A non-technical guide to 6.5.1 insurance

If you are refurbishing or extended your building or erecting a new one, you need to ensure that the main contractor holds "contractors all risks" insurance for the project, and that they, plus any other contractors, also hold Public Liability insurance or, for any professionals you may appoint (such as an architect or surveyor), professional indemnity.

However, there is a further insurance that should be considered if there is any danger that a neighbouring property may suffer any damage due to your works. This is called "JCT 21.2.1" under the from the clause 21.2.1 of the JCT '98 Standard Building Contract or clause JCT 6.5.1 under the JCT 2005 Standard Building Contract (sometimes referred to JCT minor works contract) after the relevant clauses of the Joint Contracts Tribunal.

Before this gets too technical, let us explain the insurance in plain English!

If a neighbouring property subsides or collapses due to the negligence of the contractors) or architect, then a claim would be directed to them (and do make sure you have evidence of their insurance in writing). The contractor needs to hold Public Liability insurance and the Architect will need Professional Indemnity insurance to deal with these insurance claims.

However, what happens if it cannot be proved that anyone was negligent? After all, a demolition of a building, or work undertaken on a party wall, may have had perfectly drawn plans and the works had been undertaken correctly by the contractor, but what if the next-door property starts to subside only a few weeks or months later? This means that no-one was at fault and therefore none of their insurance policies will make a payment.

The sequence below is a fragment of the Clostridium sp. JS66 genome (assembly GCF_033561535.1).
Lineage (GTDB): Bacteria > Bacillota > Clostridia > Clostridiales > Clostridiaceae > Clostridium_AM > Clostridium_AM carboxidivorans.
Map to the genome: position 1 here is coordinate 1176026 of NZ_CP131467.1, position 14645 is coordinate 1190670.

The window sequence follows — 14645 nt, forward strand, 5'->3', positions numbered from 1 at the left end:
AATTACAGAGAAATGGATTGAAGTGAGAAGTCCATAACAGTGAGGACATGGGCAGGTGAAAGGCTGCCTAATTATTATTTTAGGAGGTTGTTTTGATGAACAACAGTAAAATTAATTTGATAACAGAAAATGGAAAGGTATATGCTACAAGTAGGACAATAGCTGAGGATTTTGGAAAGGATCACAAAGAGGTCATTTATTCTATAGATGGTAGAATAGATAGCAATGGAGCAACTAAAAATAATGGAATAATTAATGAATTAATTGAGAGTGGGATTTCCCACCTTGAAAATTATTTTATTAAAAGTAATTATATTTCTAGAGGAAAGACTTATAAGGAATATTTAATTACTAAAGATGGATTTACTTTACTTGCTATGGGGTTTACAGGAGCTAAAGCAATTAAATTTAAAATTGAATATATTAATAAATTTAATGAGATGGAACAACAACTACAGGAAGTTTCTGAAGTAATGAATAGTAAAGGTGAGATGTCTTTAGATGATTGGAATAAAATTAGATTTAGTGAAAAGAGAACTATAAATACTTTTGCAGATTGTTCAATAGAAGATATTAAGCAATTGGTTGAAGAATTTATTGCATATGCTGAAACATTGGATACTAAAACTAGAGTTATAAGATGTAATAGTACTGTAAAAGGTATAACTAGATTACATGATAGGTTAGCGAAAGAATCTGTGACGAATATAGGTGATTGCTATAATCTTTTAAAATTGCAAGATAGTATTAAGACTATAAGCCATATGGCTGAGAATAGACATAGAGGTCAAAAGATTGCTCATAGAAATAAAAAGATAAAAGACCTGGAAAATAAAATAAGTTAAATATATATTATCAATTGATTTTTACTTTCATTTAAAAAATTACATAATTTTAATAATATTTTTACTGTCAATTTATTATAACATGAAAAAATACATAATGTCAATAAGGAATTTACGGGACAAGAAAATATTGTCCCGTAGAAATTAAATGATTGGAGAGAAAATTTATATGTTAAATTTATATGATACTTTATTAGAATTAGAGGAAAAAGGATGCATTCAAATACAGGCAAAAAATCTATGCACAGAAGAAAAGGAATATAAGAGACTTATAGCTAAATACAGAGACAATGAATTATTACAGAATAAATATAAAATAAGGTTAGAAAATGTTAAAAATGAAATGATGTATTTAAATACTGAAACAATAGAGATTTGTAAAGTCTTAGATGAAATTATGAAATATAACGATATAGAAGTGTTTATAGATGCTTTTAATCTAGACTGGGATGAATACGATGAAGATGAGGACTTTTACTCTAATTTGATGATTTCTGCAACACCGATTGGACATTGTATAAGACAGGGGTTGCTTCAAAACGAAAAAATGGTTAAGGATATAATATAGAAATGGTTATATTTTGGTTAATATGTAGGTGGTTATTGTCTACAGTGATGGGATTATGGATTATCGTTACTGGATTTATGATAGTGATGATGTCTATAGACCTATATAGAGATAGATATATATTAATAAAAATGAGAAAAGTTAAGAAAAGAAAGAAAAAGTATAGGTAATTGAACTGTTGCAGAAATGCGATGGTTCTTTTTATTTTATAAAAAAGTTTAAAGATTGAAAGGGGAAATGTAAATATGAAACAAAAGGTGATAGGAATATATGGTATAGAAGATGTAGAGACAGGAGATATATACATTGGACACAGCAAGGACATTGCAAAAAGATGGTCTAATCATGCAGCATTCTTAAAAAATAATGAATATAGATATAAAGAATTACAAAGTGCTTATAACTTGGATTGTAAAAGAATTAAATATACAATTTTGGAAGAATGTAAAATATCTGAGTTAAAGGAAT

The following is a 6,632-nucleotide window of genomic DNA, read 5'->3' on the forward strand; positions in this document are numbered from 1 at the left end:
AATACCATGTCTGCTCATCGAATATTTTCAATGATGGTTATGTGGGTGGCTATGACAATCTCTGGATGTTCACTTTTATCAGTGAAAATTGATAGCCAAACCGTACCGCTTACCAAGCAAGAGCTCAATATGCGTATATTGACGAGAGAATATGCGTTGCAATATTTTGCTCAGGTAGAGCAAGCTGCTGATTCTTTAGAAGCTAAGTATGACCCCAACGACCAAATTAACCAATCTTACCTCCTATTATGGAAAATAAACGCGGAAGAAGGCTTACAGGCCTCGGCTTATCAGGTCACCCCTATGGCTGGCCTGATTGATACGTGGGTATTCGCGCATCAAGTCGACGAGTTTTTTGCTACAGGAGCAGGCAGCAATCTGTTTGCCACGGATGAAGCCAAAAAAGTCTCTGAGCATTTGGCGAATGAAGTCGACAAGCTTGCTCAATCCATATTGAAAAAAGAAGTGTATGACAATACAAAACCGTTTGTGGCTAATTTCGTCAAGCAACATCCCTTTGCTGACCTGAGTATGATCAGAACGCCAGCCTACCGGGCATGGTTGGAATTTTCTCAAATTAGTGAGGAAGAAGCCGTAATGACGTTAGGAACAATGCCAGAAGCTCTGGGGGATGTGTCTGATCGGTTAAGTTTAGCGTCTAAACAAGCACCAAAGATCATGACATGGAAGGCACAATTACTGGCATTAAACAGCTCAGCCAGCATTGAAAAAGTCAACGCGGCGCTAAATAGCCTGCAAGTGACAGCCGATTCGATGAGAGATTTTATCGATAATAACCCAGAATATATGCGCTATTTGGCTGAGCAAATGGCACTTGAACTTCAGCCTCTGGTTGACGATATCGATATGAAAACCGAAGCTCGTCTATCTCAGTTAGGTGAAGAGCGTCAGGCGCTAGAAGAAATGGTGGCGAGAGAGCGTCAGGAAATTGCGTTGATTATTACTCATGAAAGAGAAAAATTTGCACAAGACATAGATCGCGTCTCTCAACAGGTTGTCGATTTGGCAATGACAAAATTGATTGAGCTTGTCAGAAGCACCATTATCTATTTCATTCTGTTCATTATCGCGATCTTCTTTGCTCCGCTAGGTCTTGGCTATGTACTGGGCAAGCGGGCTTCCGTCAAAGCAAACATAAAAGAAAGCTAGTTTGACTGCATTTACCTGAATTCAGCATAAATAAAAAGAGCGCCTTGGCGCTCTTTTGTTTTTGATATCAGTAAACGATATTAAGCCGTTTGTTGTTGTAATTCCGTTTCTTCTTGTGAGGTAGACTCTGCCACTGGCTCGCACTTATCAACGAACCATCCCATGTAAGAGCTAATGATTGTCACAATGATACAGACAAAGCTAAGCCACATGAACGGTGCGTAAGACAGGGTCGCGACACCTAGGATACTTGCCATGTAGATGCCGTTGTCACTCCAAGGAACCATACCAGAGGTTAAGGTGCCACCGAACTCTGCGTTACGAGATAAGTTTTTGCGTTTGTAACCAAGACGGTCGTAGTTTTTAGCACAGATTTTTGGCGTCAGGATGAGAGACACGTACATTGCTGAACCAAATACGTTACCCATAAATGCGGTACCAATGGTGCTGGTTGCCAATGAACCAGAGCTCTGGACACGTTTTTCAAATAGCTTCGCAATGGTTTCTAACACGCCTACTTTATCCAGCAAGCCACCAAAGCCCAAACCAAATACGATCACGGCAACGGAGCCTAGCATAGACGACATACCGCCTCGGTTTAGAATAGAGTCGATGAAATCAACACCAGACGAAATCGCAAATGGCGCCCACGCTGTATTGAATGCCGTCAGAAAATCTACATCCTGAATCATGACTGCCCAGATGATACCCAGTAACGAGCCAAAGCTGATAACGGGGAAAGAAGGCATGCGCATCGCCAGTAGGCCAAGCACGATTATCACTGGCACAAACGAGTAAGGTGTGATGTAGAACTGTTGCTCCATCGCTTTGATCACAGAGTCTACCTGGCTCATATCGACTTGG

Works to rectify the damage can cost £20,000 or more and even if it is insured under the owner’s buildings policy, the insurers would be looking to make a recovery against somebody. This will inevitably be against you and without appropriate insurance, this will result in you having at the minimum, a large legal bill to defend yourself, or at worst, also paying for their repairs in full plus their legal costs.

Although it seems unfair that you, the "employer", have not appeared to have done anything wrong, it is established in law that the buck stops with you. The solution is straightforward, and that is to ensure that the main contractor obtains an insurance policy, in joint names with you, to cover the project. This need not cost you any money if you make it a requirement of the project and the contractor includes it within his price.

As a ball-park idea of premium, it starts from around £600 where demolition is undertaken by hand and the nearest property is a considerable distance away. Not surprisingly though, if heavy machinery is being used or a party wall is being worked on, expect this to be far higher!

bricklayer